I was still feeling horrible, so my new strategy was to run 5 pylons and walk 2. I did this for next 6 miles. It was so hot and I started feeling dehydrated. At mile 23, the LDS missionaries were running an aid station. I grabbed some water and drank some and poured some over my head. 

There is one cool part of the marathon. Just before mile after mile 25, you turn the corner and for one block you are running ON the parade route! There are hundreds of people cheering for you as you run alongside the parade floats. If there is one time you suck it up and run strong, it's on that block!

Now the map shows there is supposed to be an aid station at mile 25, but I didn't see water again until about mile 25.5 (that's 2.5 miles in the heat at the end of the race with no water)! I was DYING at that point and was glad to see them, but at that point we were a couple of block from the finish!

I was on track for a sub 4:00 at the half, but ended up with a sub 5:00 at the finish! I did not run smart, but I got it done!

Running to the finish!

Great to see some Maniac friends! These crazy guys ran 3 marathons this weekend!

After the race I headed straight back to the car and headed straight to work (don't worry, I showered in the gym at work! LOL!)

Back in the office after the Marathon!

Here are some good things about the Deseret Marathon:
1) Early start. Getting done early makes it worth getting up early.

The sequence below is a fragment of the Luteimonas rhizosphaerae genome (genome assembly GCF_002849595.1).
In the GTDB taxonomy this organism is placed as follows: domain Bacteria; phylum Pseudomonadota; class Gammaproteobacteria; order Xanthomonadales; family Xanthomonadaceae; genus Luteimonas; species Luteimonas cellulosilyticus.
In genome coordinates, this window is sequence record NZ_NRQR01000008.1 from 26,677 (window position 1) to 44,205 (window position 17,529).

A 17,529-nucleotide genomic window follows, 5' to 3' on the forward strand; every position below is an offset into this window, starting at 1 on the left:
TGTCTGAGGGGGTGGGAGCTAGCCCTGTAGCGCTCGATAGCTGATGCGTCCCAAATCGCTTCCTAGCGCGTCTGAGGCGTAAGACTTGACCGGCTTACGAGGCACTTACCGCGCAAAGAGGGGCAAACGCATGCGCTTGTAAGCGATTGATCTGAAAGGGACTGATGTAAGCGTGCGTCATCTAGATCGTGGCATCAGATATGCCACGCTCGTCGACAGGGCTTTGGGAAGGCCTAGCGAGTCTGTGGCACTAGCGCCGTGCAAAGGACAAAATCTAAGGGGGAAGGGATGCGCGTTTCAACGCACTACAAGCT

2) Beautiful course (for the first 16 miles).
3) Of course all the volunteers!

Things that will keep me from ever doing this race again:
1) Hot water at the aid stations. When you know it will be 90+ degrees, supply the aid stations with ice to put in the water jugs so runners are not drinking hot water! Grrrrr!
2) Lack of aid stations the last 6 miles. Deseret Marathon- You have been doing this race long enough to know how hot it is. AID STATIONS EVERY MILE FROM 20-26! I don't want to carry a water vest on a road marathon. Also, make sure what aid there is, is in the proper location according to your course map! Grrrrr!
3) Foothill Drive- I just lost all will to live running up Foothill Drive.
4) How about closing 400 S. so we don't have to dodge cars as they drive right behind us and in front of us! Grrr!

Most of these things I could brush off, but when it is so hot, these things can become safety issues for runners. I think next year instead of volunteering at the race, I will set up somewhere to make sure runners have cold water. I might even grab a couple bags of ice for those aid stations from mile 16 on. If the race won't do it, we as runners could help out! 

Friday, July 28, 2017

The Mad Marathon and Half! Marathon Maniacs/Half Fanatics Signature Race Series #3!

Last year Bart Yasso introduced me to the Mad Marathon and I am forever grateful. It is not only one of the most challenging marathons I have ever run, but there are few places more beautiful and quaint than the Mad River Valley and Waitsfield, Vermont in particular, so I was overjoyed when Marathon Maniac founders, Tony, Chris and Steve told me that they picked the Mad Marathon as race #3 of the Signature Race Series!

Since the packet pick up started on Friday, Garret and I flew to Boston and then drove 3 1/2 hours to Waitsfield. It was a nice drive, but I had been up since 2:15AM, so we were happy to get there and get some sleep.

Garret and I in Boston! I look tired because I was! 😉

When we arrived at the Tucker Hill Inn Bed and Breakfast around 10:30PM, we were a little scared that nobody would be there to check us in, but true Vermont fashion (totally chill), the keys to our room were just sitting on the counter with our names on them.